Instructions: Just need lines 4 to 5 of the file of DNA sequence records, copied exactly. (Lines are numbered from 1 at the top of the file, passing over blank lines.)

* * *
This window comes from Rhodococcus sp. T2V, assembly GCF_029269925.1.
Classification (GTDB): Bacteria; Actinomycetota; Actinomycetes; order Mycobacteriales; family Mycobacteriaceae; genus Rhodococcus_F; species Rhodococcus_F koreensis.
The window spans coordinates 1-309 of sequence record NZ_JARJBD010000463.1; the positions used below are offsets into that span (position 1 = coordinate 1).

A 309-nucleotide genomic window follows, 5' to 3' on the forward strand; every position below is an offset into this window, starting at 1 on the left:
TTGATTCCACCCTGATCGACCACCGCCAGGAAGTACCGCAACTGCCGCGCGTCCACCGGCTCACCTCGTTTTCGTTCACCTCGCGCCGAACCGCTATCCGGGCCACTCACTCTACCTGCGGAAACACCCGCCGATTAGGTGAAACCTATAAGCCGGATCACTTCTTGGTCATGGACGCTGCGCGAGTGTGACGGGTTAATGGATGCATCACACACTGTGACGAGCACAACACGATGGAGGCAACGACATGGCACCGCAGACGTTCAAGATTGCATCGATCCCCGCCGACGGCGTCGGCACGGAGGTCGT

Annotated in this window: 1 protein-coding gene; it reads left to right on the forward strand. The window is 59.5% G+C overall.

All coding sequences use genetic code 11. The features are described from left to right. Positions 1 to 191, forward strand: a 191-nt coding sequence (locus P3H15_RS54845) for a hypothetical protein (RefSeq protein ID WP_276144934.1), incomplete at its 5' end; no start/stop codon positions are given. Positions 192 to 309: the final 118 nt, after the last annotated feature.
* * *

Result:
A 309-nucleotide genomic window follows, 5' to 3' on the forward strand; every position below is an offset into this window, starting at 1 on the left:
TTGATTCCACCCTGATCGACCACCGCCAGGAAGTACCGCAACTGCCGCGCGTCCACCGGCTCACCTCGTTTTCGTTCACCTCGCGCCGAACCGCTATCCGGGCCACTCACTCTACCTGCGGAAACACCCGCCGATTAGGTGAAACCTATAAGCCGGATCACTTCTTGGTCATGGACGCTGCGCGAGTGTGACGGGTTAATGGATGCATCACACACTGTGACGAGCACAACACGATGGAGGCAACGACATGGCACCGCAGACGTTCAAGATTGCATCGATCCCCGCCGACGGCGTCGGCACGGAGGTCGT